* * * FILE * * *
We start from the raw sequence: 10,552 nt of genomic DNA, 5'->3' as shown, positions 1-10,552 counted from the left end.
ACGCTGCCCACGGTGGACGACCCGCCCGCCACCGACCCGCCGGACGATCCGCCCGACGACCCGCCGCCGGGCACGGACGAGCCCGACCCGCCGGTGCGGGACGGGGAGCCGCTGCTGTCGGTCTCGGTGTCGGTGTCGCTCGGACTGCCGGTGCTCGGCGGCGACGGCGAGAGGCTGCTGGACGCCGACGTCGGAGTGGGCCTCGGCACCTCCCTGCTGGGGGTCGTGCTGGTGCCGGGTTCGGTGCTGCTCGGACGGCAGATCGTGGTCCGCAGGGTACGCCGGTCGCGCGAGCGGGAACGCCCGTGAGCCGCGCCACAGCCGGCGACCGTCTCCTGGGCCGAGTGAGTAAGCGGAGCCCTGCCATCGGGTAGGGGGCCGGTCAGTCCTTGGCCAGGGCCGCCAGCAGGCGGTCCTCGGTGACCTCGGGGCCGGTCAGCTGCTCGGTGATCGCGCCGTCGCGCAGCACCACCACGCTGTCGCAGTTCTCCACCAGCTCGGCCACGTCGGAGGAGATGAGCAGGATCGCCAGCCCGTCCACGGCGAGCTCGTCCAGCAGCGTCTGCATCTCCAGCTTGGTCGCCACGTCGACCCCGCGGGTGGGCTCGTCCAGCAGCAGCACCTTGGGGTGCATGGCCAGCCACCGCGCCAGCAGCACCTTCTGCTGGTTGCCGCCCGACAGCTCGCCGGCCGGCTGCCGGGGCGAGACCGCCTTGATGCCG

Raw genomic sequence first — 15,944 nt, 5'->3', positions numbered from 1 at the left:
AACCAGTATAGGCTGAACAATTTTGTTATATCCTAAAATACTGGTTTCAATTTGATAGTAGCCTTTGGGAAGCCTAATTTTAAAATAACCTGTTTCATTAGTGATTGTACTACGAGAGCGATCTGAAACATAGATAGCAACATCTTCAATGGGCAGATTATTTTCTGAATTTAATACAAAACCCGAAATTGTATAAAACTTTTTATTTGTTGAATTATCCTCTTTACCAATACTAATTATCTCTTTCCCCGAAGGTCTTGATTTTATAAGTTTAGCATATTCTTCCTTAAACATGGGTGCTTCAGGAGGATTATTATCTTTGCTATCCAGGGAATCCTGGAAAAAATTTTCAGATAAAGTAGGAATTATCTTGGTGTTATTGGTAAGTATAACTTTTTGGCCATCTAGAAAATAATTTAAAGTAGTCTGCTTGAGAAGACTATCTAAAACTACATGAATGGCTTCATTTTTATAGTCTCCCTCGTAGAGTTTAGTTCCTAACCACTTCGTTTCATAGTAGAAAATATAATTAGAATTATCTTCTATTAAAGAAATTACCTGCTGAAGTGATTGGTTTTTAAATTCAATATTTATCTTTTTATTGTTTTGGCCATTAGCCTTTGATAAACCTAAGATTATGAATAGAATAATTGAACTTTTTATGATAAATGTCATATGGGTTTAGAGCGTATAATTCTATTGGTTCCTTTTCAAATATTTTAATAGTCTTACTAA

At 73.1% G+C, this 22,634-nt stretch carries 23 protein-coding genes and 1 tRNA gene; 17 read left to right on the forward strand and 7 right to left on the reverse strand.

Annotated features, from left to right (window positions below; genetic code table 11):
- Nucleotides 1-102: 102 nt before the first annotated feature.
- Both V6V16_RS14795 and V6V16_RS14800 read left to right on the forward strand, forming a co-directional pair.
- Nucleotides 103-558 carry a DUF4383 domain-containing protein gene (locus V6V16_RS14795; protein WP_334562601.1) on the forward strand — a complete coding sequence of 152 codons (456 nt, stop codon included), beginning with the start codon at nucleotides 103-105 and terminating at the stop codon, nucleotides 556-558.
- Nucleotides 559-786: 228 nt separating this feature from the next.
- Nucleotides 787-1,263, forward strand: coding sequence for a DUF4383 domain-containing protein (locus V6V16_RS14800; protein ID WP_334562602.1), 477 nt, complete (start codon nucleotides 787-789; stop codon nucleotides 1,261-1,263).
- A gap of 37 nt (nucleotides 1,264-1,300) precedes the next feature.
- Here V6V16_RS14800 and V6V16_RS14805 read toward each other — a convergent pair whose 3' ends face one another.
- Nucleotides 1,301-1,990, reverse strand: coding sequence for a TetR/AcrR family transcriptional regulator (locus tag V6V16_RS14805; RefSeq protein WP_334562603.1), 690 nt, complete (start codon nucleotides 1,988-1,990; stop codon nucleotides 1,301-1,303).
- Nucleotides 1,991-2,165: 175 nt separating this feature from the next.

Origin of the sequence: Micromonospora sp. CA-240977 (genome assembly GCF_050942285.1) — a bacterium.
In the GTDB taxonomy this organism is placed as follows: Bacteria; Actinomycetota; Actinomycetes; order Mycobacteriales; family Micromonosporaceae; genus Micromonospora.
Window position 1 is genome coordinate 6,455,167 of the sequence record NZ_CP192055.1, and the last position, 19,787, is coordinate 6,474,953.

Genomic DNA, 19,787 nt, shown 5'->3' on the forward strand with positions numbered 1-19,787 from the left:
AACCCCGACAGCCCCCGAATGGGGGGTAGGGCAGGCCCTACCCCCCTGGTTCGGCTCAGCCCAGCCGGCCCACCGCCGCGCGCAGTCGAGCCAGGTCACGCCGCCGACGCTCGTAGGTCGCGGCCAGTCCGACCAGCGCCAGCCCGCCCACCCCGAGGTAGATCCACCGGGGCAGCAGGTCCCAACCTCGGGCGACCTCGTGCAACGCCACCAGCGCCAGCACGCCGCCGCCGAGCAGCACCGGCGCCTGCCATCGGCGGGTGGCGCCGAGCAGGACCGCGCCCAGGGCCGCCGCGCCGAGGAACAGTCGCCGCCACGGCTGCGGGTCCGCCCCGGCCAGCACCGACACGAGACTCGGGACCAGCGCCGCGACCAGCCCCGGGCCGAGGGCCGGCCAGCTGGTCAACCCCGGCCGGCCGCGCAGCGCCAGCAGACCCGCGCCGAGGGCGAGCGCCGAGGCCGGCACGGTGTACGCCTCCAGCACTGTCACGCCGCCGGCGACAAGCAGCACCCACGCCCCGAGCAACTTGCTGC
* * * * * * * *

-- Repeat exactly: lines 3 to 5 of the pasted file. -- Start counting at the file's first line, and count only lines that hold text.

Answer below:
Raw genomic sequence first — 15,944 nt, 5'->3', positions numbered from 1 at the left:
AACCAGTATAGGCTGAACAATTTTGTTATATCCTAAAATACTGGTTTCAATTTGATAGTAGCCTTTGGGAAGCCTAATTTTAAAATAACCTGTTTCATTAGTGATTGTACTACGAGAGCGATCTGAAACATAGATAGCAACATCTTCAATGGGCAGATTATTTTCTGAATTTAATACAAAACCCGAAATTGTATAAAACTTTTTATTTGTTGAATTATCCTCTTTACCAATACTAATTATCTCTTTCCCCGAAGGTCTTGATTTTATAAGTTTAGCATATTCTTCCTTAAACATGGGTGCTTCAGGAGGATTATTATCTTTGCTATCCAGGGAATCCTGGAAAAAATTTTCAGATAAAGTAGGAATTATCTTGGTGTTATTGGTAAGTATAACTTTTTGGCCATCTAGAAAATAATTTAAAGTAGTCTGCTTGAGAAGACTATCTAAAACTACATGAATGGCTTCATTTTTATAGTCTCCCTCGTAGAGTTTAGTTCCTAACCACTTCGTTTCATAGTAGAAAATATAATTAGAATTATCTTCTATTAAAGAAATTACCTGCTGAAGTGATTGGTTTTTAAATTCAATATTTATCTTTTTATTGTTTTGGCCATTAGCCTTTGATAAACCTAAGATTATGAATAGAATAATTGAACTTTTTATGATAAATGTCATATGGGTTTAGAGCGTATAATTCTATTGGTTCCTTTTCAAATATTTTAATAGTCTTACTAA

At 73.1% G+C, this 22,634-nt stretch carries 23 protein-coding genes and 1 tRNA gene; 17 read left to right on the forward strand and 7 right to left on the reverse strand.